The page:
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4-1 Notes: China Reunites. China is Reunited. The Han dynasty ended in 220 A.C.E. – China broke into 17 kingdoms – Warlords fought with each other for control China lost control of Korea 581 A.C.E. – General Wendi declared himself emperor after reuniting China by force

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4-1 Notes: China Reunites


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    1. 4-1 Notes: China Reunites

    2. China is Reunited • The Han dynasty ended in 220 A.C.E. – China broke into 17 kingdoms – Warlords fought with each other for control • China lost control of Korea • 581 A.C.E. – General Wendi declared himself emperor after reuniting China by force • New dynasty was called the Sui (581-618 A.C.E.) • When Wendi died, his son Yangdi took the throne • Yangdi failed to take Korea back by force • Yangdi angered farmers by forcing them to rebuild the Great Wall and the Grand Canal, pay high taxes – Farmers revolted, Yangdi killed

    3. The Grand Canal • Yangdi ordered that the Grand Canal be built to connect the Chang Jiang (Yangtze) and the Huang He Rivers (Yellow River) • The Grand Canal united two of China’s busiest rivers, which helps people ship goods between northern and southern China • World’s largest artificial waterway

    4. Tang & Song Dynasties • 618 A.C.E. – One of Yangdi’s generals took over, declared himself emperor, and set up the Tang Dynasty (618 – 907 A.C.E.) • Taizong, most powerful Tang emperor, reinstituted the civil service exams so government officials would be hired based on skill, not family connections • Tang dynasty expanded but lost control of the Silk Road to Turks and declined • Song dynasty ruled from 960 – 1279 A.C.E. • Song dynasty moved their capital farther south to Hangzhou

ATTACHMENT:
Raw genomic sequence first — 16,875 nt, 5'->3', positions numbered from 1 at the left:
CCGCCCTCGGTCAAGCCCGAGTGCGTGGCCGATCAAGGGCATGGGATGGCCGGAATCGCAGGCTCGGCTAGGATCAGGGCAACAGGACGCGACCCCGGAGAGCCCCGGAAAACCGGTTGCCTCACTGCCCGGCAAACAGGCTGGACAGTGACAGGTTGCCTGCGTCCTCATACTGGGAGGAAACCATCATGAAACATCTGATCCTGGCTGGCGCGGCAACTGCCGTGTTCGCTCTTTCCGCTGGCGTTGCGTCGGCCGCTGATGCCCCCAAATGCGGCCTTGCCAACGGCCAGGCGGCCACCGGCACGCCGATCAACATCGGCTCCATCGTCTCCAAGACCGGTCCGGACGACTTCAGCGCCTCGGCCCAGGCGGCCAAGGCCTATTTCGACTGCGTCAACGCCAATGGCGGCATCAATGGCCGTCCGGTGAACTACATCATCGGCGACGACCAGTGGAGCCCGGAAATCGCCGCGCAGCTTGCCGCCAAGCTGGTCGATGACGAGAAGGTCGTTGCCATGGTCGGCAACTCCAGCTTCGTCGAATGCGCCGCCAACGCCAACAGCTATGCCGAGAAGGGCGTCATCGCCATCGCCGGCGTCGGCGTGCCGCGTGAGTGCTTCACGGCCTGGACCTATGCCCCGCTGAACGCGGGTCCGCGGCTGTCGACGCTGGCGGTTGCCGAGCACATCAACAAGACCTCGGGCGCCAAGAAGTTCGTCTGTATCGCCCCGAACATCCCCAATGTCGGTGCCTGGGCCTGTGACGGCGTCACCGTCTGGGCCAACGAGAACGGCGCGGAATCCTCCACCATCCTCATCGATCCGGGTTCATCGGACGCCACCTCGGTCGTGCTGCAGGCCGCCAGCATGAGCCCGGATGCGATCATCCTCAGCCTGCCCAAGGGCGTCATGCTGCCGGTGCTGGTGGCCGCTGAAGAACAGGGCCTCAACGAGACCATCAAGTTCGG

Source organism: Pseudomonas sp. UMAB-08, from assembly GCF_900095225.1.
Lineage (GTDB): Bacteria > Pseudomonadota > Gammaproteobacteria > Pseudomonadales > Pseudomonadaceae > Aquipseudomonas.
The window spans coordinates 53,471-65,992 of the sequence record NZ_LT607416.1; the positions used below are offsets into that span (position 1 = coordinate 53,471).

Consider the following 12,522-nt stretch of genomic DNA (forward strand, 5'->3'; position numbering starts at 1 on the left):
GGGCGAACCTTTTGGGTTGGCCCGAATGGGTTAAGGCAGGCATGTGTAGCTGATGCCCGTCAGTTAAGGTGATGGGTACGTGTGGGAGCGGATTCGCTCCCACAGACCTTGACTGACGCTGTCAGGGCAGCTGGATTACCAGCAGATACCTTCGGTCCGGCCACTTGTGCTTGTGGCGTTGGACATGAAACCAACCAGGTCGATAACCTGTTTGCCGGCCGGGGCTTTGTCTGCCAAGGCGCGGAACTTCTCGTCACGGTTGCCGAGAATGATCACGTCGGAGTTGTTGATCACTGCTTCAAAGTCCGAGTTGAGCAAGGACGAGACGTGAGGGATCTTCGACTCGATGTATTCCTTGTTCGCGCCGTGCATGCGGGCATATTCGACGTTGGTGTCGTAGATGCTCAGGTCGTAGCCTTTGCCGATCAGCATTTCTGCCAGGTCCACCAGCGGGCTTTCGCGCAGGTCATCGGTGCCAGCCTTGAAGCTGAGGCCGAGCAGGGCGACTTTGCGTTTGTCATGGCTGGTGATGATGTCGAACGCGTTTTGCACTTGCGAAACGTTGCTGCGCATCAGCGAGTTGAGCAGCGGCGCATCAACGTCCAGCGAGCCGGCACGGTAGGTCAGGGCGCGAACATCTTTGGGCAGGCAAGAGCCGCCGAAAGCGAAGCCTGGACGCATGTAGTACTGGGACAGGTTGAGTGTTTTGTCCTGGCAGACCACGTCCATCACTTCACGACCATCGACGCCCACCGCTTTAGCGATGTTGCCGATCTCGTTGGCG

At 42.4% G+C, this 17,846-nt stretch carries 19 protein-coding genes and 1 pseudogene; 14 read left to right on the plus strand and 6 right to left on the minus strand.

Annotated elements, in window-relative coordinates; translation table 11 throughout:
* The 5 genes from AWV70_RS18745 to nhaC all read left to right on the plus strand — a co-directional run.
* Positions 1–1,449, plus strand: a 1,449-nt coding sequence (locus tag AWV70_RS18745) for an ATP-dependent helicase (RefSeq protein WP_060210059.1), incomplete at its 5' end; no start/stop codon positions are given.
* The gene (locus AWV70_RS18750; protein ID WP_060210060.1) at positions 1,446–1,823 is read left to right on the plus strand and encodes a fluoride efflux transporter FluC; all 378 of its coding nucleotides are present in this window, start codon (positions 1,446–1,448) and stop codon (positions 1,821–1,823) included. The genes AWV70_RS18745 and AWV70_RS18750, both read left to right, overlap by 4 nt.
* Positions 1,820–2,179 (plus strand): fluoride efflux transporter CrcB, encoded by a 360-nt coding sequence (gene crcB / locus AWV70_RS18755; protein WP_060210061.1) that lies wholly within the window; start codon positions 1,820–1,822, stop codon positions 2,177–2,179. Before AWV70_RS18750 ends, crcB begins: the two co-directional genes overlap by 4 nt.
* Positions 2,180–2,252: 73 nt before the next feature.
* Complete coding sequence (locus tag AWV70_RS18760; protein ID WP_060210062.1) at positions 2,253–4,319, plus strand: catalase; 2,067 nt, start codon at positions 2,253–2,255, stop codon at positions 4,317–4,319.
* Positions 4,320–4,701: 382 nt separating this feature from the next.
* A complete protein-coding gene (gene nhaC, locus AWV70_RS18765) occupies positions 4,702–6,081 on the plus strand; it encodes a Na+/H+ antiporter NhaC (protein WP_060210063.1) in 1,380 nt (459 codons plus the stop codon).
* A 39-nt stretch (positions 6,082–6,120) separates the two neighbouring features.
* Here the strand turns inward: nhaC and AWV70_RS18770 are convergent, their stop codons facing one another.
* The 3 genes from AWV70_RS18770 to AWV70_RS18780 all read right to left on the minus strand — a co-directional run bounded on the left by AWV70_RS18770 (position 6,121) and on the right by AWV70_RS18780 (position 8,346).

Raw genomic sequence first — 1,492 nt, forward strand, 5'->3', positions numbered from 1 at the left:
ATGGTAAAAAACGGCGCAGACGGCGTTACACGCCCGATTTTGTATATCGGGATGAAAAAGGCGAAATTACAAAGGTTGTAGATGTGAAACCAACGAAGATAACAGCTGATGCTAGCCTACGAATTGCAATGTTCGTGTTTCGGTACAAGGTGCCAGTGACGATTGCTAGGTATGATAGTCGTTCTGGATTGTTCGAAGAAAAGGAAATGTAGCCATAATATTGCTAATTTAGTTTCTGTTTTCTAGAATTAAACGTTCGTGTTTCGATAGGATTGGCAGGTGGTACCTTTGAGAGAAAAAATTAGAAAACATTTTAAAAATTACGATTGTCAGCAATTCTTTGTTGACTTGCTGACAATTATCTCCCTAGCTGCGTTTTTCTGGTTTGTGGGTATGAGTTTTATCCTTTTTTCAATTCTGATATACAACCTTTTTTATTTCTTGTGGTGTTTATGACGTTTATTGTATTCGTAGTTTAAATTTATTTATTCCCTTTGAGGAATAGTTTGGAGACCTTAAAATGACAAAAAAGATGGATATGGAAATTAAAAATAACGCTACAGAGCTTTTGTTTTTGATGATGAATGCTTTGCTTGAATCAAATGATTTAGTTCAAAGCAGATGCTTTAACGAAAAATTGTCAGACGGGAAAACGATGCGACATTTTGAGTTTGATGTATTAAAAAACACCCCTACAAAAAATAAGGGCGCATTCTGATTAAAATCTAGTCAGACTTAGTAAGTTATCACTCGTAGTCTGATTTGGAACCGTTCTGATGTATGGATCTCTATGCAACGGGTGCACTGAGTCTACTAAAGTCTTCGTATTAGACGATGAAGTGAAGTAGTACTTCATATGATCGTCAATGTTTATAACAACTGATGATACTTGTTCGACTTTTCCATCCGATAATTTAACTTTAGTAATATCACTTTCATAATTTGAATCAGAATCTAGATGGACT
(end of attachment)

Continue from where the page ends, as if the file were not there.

5. Buddhism in China • Buddhism is an Indian religion that teaches people to use meditation and prayer to free oneself dependence on things (thus freeing you from worry and pain) • Buddhism was brought to China in 150 A.C.E., a time of great violence and suffering • Buddhism attracted many Chinese looking to escape suffering • Buddhism was at first supported by the Tang – Many Chinese became monks and nuns who lived in monasteries • Many Chinese did not like Buddhism because they accepted donations and did not allow their monks or nuns to marry, weakening respect for family life • 845 A.C.E. – Tang officials who feared Buddhism’s growing power ordered that many Buddhist temples and monasteries be destroyed, forever weakening Buddhism in China

    6. Neo-Confucianism • Confucius believed that good government needed wise rulers who benefitted their subjects, just like a family (“familial piety”) • Confucianism became unpopular in China after the fall of the Han dynasty and the disappearance of civil service exams • Both the Tang and Song dynasties supported a new type of Confucianism (“Neo-Confucianism” to reduce Buddhism’s popularity • Neo-Confucianism taught that this life was just as important as the afterlife, which encouraged others to do good • Also taught that people could find peace of mind and harmony by following Confucius